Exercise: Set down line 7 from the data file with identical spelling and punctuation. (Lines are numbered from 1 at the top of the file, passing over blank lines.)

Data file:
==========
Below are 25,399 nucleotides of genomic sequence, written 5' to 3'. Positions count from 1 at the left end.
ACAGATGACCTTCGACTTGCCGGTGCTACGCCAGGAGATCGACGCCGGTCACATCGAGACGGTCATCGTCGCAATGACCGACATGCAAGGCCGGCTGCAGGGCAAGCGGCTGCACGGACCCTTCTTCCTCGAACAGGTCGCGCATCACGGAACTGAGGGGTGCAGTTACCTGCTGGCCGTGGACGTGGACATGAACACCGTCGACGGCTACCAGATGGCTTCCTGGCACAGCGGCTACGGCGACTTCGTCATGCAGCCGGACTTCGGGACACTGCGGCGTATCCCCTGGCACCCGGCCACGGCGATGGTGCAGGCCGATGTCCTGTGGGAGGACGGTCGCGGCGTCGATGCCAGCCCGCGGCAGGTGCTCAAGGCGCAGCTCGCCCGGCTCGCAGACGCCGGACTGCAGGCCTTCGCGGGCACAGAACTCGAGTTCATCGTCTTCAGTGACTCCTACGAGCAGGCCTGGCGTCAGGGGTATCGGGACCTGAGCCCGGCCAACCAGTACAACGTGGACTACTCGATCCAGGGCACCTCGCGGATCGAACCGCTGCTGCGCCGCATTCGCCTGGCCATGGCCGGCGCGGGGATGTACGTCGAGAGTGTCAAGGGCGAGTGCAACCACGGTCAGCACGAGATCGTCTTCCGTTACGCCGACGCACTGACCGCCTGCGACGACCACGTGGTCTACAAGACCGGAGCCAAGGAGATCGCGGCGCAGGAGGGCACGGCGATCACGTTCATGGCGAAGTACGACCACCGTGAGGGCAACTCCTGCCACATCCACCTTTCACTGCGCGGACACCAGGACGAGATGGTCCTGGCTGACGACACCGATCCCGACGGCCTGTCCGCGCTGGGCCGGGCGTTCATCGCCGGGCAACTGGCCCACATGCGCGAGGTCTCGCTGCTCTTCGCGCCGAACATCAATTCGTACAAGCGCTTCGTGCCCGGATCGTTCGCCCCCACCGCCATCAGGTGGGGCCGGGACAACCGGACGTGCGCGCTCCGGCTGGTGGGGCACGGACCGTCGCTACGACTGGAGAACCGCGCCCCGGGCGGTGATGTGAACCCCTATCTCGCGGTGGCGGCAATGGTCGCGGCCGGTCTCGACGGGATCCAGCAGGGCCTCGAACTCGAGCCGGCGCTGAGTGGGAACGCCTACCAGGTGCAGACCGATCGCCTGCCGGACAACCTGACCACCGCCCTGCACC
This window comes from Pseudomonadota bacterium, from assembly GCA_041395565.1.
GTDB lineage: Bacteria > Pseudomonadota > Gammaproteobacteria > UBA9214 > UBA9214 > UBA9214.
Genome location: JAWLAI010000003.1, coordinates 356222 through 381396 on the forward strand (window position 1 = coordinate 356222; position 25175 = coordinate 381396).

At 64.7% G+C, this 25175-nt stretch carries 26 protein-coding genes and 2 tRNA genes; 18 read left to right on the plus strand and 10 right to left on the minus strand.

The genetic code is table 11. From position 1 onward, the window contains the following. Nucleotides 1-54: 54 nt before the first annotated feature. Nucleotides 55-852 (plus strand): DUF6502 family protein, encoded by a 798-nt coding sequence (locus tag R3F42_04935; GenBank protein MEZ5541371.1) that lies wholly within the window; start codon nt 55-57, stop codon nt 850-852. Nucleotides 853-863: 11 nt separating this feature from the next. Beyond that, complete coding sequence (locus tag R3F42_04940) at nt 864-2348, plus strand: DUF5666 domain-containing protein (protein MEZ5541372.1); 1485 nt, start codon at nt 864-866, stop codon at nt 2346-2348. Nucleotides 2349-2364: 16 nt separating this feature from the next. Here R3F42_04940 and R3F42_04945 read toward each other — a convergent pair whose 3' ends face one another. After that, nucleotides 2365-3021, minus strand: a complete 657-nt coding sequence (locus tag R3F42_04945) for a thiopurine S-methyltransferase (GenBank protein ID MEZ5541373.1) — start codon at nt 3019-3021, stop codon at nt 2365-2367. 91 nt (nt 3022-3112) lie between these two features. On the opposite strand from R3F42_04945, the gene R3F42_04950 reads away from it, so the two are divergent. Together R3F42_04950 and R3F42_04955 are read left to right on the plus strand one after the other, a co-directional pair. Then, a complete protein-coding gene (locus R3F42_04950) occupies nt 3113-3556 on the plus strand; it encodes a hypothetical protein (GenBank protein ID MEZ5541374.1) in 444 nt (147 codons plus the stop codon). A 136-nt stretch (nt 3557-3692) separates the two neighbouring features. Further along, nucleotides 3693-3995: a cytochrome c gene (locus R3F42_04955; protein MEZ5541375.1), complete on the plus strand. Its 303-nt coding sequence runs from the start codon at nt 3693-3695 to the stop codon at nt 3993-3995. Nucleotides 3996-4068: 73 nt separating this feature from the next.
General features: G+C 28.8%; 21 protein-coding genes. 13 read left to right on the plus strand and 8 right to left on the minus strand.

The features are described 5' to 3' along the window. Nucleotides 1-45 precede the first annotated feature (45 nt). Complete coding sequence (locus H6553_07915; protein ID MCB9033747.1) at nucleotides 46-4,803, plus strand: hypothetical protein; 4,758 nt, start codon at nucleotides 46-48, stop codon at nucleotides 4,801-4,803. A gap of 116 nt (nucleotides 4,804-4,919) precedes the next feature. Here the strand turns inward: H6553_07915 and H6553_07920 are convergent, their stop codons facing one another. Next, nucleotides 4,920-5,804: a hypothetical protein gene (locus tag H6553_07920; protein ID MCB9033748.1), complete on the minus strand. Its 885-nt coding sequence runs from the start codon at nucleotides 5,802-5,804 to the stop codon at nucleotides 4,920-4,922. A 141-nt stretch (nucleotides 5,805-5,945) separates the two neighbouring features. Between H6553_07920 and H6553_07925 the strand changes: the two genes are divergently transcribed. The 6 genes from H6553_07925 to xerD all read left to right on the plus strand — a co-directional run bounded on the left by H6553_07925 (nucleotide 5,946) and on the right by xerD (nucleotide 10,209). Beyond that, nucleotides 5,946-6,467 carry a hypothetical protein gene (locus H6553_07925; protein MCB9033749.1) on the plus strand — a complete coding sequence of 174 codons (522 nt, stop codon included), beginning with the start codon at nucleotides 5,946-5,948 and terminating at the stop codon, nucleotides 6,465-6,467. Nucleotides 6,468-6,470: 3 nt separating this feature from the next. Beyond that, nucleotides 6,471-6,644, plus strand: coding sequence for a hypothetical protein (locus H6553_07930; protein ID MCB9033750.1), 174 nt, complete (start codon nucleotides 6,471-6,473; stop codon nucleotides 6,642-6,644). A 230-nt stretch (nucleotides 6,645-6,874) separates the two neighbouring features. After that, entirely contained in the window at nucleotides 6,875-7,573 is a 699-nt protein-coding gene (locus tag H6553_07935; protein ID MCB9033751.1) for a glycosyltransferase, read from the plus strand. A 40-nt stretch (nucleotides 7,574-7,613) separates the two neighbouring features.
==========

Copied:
The genetic code is table 11. From position 1 onward, the window contains the following. Nucleotides 1-54: 54 nt before the first annotated feature. Nucleotides 55-852 (plus strand): DUF6502 family protein, encoded by a 798-nt coding sequence (locus tag R3F42_04935; GenBank protein MEZ5541371.1) that lies wholly within the window; start codon nt 55-57, stop codon nt 850-852. Nucleotides 853-863: 11 nt separating this feature from the next. Beyond that, complete coding sequence (locus tag R3F42_04940) at nt 864-2348, plus strand: DUF5666 domain-containing protein (protein MEZ5541372.1); 1485 nt, start codon at nt 864-866, stop codon at nt 2346-2348. Nucleotides 2349-2364: 16 nt separating this feature from the next. Here R3F42_04940 and R3F42_04945 read toward each other — a convergent pair whose 3' ends face one another. After that, nucleotides 2365-3021, minus strand: a complete 657-nt coding sequence (locus tag R3F42_04945) for a thiopurine S-methyltransferase (GenBank protein ID MEZ5541373.1) — start codon at nt 3019-3021, stop codon at nt 2365-2367. 91 nt (nt 3022-3112) lie between these two features. On the opposite strand from R3F42_04945, the gene R3F42_04950 reads away from it, so the two are divergent. Together R3F42_04950 and R3F42_04955 are read left to right on the plus strand one after the other, a co-directional pair. Then, a complete protein-coding gene (locus R3F42_04950) occupies nt 3113-3556 on the plus strand; it encodes a hypothetical protein (GenBank protein ID MEZ5541374.1) in 444 nt (147 codons plus the stop codon). A 136-nt stretch (nt 3557-3692) separates the two neighbouring features. Further along, nucleotides 3693-3995: a cytochrome c gene (locus R3F42_04955; protein MEZ5541375.1), complete on the plus strand. Its 303-nt coding sequence runs from the start codon at nt 3693-3695 to the stop codon at nt 3993-3995. Nucleotides 3996-4068: 73 nt separating this feature from the next.